A feminist art show might strike some as a stale proposition at this late date. Then again, with chauvinist-chic TV shows (Mad Men, Pan Am, The Bachelor) all the rage, maybe it’s perfect timing for Body Gesture: A Group Exhibition of Feminist Art. This final salvo in Elizabeth Leach’s yearlong series of 30th anniversary programming is a museum-quality show, thoughtful and provocative as it explores feminist themes such as body image, gender polarization and a woman’s right to choose. Many among the 17 artists in the show hail from the movement’s heyday in the 1960s and ’70s, but several younger artists rode in on feminism’s second and third waves.
One of these is Gen X’er Nicole Eisenman, whose mixed-media print, Brillo, depicts a box of the eponymous wire pads collaged with a nude female figure. Eisenman has covered the figure’s underarms and nether regions with willy-nilly scrawls that look like hair, confronting the viewer with cultural expectations about beauty, naturality and the multimillion-dollar business of feminine depilation.
Another confrontational piece, Sophie Calle’s Histoire vraies, L’amnesie,
fills a large-format, black-and-white photograph with a man’s body: his
head cropped out, arms thrown seductively back, his penis tucked out of
sight between his thighs, in what is colloquially known as a “mangina.”
Even in 2012, it’s still a little shocking to see a man subjected to
the same brand of objectification that women have endured for millennia.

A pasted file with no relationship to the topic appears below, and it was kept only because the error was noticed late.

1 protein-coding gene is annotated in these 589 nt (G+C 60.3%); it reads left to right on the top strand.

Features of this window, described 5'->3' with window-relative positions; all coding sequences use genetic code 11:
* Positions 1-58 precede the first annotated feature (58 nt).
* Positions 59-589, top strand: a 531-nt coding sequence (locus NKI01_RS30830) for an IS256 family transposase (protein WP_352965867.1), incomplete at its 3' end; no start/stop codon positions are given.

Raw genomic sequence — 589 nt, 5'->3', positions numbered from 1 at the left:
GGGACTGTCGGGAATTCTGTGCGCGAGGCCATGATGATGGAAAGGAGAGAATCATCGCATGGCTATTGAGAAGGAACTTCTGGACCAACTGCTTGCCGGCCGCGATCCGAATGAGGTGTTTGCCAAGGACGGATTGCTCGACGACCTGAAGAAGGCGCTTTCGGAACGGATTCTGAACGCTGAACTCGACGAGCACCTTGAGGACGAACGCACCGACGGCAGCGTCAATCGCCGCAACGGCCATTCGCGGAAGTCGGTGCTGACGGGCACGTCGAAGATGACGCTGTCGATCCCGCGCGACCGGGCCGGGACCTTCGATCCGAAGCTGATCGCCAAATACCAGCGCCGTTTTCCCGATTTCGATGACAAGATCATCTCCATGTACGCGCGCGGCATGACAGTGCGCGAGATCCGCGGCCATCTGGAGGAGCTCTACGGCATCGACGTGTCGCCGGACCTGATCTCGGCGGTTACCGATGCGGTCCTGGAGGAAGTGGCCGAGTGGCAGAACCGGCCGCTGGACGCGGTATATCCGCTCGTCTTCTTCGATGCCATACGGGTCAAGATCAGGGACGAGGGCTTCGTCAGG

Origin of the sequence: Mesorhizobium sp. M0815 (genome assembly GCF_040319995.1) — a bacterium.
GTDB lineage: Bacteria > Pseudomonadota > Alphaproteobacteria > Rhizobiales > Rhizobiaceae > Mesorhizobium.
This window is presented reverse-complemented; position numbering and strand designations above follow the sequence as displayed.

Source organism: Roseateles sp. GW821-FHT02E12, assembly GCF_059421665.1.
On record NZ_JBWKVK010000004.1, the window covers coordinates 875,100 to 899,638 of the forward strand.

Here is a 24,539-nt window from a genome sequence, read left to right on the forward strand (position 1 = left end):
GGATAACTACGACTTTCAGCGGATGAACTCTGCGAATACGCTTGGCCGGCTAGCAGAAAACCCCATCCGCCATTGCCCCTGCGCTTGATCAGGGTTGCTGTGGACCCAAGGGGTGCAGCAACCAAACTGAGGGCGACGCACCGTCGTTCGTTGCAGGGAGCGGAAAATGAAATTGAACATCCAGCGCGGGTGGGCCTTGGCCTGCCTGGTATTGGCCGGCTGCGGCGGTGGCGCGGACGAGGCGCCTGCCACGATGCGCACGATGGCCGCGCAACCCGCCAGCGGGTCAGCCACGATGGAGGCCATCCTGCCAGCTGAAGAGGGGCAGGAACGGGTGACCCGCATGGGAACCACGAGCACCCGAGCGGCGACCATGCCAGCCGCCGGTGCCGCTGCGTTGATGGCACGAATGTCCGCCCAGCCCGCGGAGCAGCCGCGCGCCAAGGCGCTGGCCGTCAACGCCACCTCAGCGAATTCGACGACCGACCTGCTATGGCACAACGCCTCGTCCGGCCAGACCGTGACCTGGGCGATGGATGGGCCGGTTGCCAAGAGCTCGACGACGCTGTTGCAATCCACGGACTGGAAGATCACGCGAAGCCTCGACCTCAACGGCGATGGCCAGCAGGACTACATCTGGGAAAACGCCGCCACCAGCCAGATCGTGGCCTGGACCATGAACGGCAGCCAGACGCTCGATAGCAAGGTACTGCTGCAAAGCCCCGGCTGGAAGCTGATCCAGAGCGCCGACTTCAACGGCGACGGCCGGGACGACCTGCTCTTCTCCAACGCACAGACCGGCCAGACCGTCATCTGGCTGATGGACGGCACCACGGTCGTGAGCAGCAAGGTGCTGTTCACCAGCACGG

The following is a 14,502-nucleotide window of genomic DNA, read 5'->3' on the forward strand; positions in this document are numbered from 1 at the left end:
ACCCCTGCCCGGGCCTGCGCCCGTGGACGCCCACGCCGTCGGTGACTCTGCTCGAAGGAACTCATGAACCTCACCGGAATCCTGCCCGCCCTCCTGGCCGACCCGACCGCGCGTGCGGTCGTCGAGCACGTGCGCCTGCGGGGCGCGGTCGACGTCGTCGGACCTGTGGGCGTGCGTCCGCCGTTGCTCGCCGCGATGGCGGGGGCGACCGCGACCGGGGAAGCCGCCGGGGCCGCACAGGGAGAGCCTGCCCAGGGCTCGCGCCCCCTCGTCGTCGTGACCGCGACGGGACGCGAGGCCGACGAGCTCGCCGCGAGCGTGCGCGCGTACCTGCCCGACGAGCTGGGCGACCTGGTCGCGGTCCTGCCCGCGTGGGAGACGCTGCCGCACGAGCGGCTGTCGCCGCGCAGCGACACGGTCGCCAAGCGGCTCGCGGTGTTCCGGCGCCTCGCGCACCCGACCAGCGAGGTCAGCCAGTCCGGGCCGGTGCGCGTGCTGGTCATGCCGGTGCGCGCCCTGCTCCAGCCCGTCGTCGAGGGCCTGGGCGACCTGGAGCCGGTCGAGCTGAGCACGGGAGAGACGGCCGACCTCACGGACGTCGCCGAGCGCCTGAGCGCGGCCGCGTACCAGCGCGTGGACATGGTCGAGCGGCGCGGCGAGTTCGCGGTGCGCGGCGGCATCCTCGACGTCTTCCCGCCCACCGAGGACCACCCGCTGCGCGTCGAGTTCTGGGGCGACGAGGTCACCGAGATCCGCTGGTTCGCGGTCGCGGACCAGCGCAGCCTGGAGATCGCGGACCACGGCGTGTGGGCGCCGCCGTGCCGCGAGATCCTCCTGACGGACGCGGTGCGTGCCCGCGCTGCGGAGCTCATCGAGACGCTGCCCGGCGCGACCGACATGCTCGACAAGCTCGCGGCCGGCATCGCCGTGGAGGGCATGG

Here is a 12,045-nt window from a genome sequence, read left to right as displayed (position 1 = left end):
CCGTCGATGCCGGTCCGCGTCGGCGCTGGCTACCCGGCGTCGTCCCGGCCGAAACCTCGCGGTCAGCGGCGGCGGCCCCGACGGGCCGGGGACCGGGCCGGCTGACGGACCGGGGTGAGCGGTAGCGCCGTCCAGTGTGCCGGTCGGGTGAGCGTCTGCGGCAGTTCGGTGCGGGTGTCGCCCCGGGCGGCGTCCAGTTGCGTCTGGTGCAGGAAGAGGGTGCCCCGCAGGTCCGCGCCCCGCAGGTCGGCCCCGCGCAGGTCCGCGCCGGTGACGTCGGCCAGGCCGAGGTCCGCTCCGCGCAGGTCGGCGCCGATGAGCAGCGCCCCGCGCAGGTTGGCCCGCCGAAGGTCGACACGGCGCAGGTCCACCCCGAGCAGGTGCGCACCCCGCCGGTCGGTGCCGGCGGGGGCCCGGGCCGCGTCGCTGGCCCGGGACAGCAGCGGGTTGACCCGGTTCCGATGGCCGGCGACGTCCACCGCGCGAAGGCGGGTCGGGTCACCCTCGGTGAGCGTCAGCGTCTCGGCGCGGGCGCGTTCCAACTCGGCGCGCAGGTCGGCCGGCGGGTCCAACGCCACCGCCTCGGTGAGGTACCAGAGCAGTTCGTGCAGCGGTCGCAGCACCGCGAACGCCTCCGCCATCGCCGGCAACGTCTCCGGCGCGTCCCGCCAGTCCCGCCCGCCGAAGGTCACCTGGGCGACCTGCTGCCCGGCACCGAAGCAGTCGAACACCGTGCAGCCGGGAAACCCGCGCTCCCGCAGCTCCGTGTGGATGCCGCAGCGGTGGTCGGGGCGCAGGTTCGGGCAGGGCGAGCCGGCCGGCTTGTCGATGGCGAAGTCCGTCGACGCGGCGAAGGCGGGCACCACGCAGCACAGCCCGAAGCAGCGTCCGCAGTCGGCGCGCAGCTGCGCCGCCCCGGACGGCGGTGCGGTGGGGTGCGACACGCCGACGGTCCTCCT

Take, for example, the cropped-out head. Women’s heads and faces have
never been all that relevant in art, from the faceless Venus of Willendorf (24,000
B.C.) to the paintings of Pop artist Tom Wesselmann, who gave his
famous female nudes big, succulent lips but no eyes and no noses.
Apparently, what is important in Western art is not a woman who can see
or breathe, but one who can suck dick. Calle reverses the standard
patriarchal tactics, though, disarming us by depersonalizing and
emasculating her male subject. Elsewhere in the show, Jenny Holzer’s
scrolling horizontal sculpture uses text to critique gender
expectations, while Rachel Lachowicz employs makeup to parody the
male-dominated minimalist art movement. Then there’s Alexis Smith, who
recasts Robert Indiana’s famous LOVE composition as LUST,
reclaiming the arena of sexual desire for women, a not entirely
uncontroversial endeavor, even in the 21st century.
In fact, work across
the gamut of Body Gesture implies that during the half-century
since Gloria Steinem-brand feminism kicked in, some aspects of being a
woman have improved, but others have gotten worse. Today, with entire
generations having grown up after feminism’s flowering, many women are
ignorant of the battles waged by elder activist sisters. All too
willing to take the movement’s hard-won achievements for granted, many
young American women have become complicit, even gleeful, participants
in their own objectification. Maybe we haven’t come such a long way
after all, baby.
SEE IT: Body Gesture: A Group Exhibition of Feminist Art is at Elizabeth Leach Gallery. 10:30 am-5:30 pm Tuesday-Saturday. Closes Jan. 28.